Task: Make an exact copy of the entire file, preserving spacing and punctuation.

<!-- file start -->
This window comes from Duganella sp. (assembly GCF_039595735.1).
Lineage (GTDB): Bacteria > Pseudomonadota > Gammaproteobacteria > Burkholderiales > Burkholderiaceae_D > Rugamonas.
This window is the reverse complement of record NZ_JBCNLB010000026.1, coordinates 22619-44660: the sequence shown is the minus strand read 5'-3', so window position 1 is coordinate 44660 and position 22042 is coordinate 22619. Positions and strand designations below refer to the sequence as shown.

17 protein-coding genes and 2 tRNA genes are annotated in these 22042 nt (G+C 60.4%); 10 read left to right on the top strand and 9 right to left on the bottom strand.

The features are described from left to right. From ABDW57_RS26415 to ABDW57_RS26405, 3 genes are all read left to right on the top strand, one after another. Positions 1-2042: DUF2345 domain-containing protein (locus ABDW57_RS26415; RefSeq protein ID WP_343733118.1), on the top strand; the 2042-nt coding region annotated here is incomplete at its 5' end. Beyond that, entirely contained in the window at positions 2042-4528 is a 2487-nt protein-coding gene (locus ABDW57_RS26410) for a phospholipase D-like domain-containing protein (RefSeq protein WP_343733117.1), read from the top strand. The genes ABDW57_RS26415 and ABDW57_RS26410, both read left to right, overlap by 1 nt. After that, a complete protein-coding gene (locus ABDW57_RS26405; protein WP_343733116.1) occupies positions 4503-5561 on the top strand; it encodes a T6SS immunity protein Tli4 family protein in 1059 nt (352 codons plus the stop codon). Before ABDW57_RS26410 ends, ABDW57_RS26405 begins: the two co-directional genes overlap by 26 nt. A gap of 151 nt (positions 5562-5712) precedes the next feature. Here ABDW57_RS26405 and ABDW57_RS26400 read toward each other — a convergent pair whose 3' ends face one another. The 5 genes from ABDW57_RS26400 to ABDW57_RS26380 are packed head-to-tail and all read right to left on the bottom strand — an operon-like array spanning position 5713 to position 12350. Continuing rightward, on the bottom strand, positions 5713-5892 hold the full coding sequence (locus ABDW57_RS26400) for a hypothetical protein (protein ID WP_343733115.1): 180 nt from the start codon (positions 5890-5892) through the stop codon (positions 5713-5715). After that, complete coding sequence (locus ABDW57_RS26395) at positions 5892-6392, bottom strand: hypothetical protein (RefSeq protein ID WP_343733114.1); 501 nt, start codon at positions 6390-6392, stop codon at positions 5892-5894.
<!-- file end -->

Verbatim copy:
This window comes from Duganella sp. (assembly GCF_039595735.1).
Lineage (GTDB): Bacteria > Pseudomonadota > Gammaproteobacteria > Burkholderiales > Burkholderiaceae_D > Rugamonas.
This window is the reverse complement of record NZ_JBCNLB010000026.1, coordinates 22619-44660: the sequence shown is the minus strand read 5'-3', so window position 1 is coordinate 44660 and position 22042 is coordinate 22619. Positions and strand designations below refer to the sequence as shown.

17 protein-coding genes and 2 tRNA genes are annotated in these 22042 nt (G+C 60.4%); 10 read left to right on the top strand and 9 right to left on the bottom strand.

The features are described from left to right. From ABDW57_RS26415 to ABDW57_RS26405, 3 genes are all read left to right on the top strand, one after another. Positions 1-2042: DUF2345 domain-containing protein (locus ABDW57_RS26415; RefSeq protein ID WP_343733118.1), on the top strand; the 2042-nt coding region annotated here is incomplete at its 5' end. Beyond that, entirely contained in the window at positions 2042-4528 is a 2487-nt protein-coding gene (locus ABDW57_RS26410) for a phospholipase D-like domain-containing protein (RefSeq protein WP_343733117.1), read from the top strand. The genes ABDW57_RS26415 and ABDW57_RS26410, both read left to right, overlap by 1 nt. After that, a complete protein-coding gene (locus ABDW57_RS26405; protein WP_343733116.1) occupies positions 4503-5561 on the top strand; it encodes a T6SS immunity protein Tli4 family protein in 1059 nt (352 codons plus the stop codon). Before ABDW57_RS26410 ends, ABDW57_RS26405 begins: the two co-directional genes overlap by 26 nt. A gap of 151 nt (positions 5562-5712) precedes the next feature. Here ABDW57_RS26405 and ABDW57_RS26400 read toward each other — a convergent pair whose 3' ends face one another. The 5 genes from ABDW57_RS26400 to ABDW57_RS26380 are packed head-to-tail and all read right to left on the bottom strand — an operon-like array spanning position 5713 to position 12350. Continuing rightward, on the bottom strand, positions 5713-5892 hold the full coding sequence (locus ABDW57_RS26400) for a hypothetical protein (protein ID WP_343733115.1): 180 nt from the start codon (positions 5890-5892) through the stop codon (positions 5713-5715). After that, complete coding sequence (locus ABDW57_RS26395) at positions 5892-6392, bottom strand: hypothetical protein (RefSeq protein ID WP_343733114.1); 501 nt, start codon at positions 6390-6392, stop codon at positions 5892-5894.